Under a tent on a blazing hot morning, Minneapolis officer Mike Nimlos described a police force that is overwhelmed.
“We need to get out there and do more proactive work, but we don’t have the bodies,” Nimlos told several dozen North Siders gathered in a backyard. “We barely have enough time to answer calls — we’re going from one call to the next call to the next call. Officers are getting burned out. They’re getting tired.”
From the side of the garage, resident Dave Haddy countered that the lack of response sent a message: People can light fireworks, run red lights and shoot guns all they want.
“It’s sickening!” he said.
The exchange last Tuesday captured the tensions between officers and those closest to the surge in shootings in recent weeks as Minneapolis City Hall discusses how to overhaul law enforcement following the police killing of George Floyd.
Witnesses, victims, neighbors, peace activists, community leaders: All are reckoning with how to ensure public safety at a time when many feel their security is shaken as much by police as it is by criminals.
While they recognize the limits of the police in addressing crime, they are calling for civilians to take more responsibility — and finding that, too, is not always enough.
“After my house was struck by gunfire, I’m not going to feel safe no matter how many cops go past,” said Crystal Rosebear of north Minneapolis.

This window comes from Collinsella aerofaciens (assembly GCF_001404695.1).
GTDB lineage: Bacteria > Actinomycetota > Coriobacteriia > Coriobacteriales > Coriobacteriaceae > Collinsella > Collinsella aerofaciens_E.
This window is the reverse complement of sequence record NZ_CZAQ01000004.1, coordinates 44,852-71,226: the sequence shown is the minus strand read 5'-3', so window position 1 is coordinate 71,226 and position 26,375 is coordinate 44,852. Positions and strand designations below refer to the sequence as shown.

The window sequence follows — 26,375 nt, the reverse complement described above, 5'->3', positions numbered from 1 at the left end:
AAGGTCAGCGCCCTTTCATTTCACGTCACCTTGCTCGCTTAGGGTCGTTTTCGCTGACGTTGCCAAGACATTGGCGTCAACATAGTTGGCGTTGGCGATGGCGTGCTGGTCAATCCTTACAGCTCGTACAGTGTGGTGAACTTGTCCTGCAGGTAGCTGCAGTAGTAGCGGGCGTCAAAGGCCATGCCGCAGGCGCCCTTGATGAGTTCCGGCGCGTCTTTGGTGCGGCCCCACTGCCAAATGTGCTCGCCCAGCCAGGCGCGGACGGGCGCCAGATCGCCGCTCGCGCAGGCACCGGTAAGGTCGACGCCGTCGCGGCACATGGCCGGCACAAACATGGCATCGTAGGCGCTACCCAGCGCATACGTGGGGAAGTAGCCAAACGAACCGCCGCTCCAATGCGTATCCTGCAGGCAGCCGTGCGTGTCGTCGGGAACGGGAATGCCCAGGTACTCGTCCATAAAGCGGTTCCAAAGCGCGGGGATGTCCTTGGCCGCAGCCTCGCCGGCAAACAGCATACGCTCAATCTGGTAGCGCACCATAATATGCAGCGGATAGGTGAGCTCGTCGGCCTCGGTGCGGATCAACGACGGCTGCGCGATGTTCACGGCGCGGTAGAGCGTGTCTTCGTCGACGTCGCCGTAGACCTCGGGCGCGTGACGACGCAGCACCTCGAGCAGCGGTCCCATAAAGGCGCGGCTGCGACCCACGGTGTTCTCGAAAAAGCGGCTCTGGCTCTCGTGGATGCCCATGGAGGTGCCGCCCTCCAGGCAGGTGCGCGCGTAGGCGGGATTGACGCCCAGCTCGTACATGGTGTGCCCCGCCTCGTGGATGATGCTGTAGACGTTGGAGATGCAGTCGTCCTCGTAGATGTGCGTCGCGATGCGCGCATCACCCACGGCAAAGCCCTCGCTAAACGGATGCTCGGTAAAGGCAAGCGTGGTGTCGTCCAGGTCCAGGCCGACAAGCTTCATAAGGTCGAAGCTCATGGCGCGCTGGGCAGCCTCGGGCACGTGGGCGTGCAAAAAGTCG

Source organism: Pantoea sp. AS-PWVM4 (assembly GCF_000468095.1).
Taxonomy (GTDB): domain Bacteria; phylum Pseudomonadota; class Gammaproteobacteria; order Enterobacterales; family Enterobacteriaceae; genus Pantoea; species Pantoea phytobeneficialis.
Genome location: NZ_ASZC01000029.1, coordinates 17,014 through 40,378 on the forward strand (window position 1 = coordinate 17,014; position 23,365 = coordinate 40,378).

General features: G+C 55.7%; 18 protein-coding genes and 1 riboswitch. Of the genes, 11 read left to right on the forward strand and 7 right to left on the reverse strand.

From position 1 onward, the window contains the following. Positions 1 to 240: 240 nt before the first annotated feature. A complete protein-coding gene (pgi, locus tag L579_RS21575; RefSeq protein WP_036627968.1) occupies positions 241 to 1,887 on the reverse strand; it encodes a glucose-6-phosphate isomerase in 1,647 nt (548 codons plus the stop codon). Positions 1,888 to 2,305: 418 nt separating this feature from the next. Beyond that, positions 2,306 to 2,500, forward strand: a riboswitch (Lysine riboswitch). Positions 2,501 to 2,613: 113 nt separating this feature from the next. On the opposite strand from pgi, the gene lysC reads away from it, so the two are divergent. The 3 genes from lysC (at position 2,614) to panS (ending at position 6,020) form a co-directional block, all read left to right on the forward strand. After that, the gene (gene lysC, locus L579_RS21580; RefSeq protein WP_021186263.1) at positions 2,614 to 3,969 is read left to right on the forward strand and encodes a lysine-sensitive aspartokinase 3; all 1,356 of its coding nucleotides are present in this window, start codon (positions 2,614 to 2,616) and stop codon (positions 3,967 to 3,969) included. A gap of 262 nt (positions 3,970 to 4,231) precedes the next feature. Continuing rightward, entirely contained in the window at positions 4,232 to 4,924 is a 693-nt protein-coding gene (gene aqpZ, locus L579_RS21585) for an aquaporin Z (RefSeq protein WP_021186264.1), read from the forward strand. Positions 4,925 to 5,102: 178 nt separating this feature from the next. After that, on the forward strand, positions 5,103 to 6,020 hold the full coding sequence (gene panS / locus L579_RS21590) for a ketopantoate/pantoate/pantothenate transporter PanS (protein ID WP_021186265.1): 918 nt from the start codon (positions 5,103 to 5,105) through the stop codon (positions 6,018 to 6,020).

Last month, she discovered a bullet lodged in her 11-year-old son’s mattress under his Ninja Turtles blanket after he showed her a hole in his bedroom window. They figured it blasted through overnight while he was sleeping.
Rosebear doesn’t think there are enough police now because of how long it takes them to show up when she calls 911. She’s trying to find the money to move away.
Shot Spotter activations and 911 calls about gunshots in the city have more than doubled from a year ago. Nearly half of 3,218 such shots-fired calls this year came after Floyd was killed on May 25.
Farji Shaheer was driving downtown on June 20 when he saw young men chasing someone near Target Center. He pulled over and yelled, “Stop fighting! Leave the man alone!”
They ignored him and ran up the street. Gunfire erupted, killing 27-year-old Cody Pollard. Shaheer, who wants responsible, community-engaged policing, wonders if officers at the scene could have deterred the shooter.
“I think overall, in general, these guys are going to sit back,” said Shaheer, who works at Hennepin Healthcare on an initiative to aid shooting victims. “The city is talking about defunding them, so the only way to seem necessary is to allow things to happen so that people really need you.”
On June 22, James Upshaw heard shots as he walked out of Winner Gas Station with a bottle of water. He grabbed the Glock 40 he was carrying for self-defense, but the force of gunfire knocked it to the ground.
“I’m shot! I’m shot!” he cried. “I’m hit! I’m hit! Help!”
Fearing an approaching cop would mistake him for the shooter, he told the officer to check his wallet for the gun permit. Upshaw was taken to North Memorial, where doctors treated gunshot wounds to his wrist and Achilles tendon.
Two days later, he was hopping on crutches down Plymouth Avenue to the Fourth Police Precinct to retrieve his belongings when he came upon a stretch that was blocked after yet another shooting. A man was injured.
Upshaw, who works in a rubber factory, says he had been roughed up by police before. He just wants to get rid of the bad cops.
“A lot of [police officers] just want to do their job … and the neighborhood is not making it easy,” said Upshaw. “Nobody wants to come to work to shooting and domestic violence and see dead bodies, see people like me being shot.”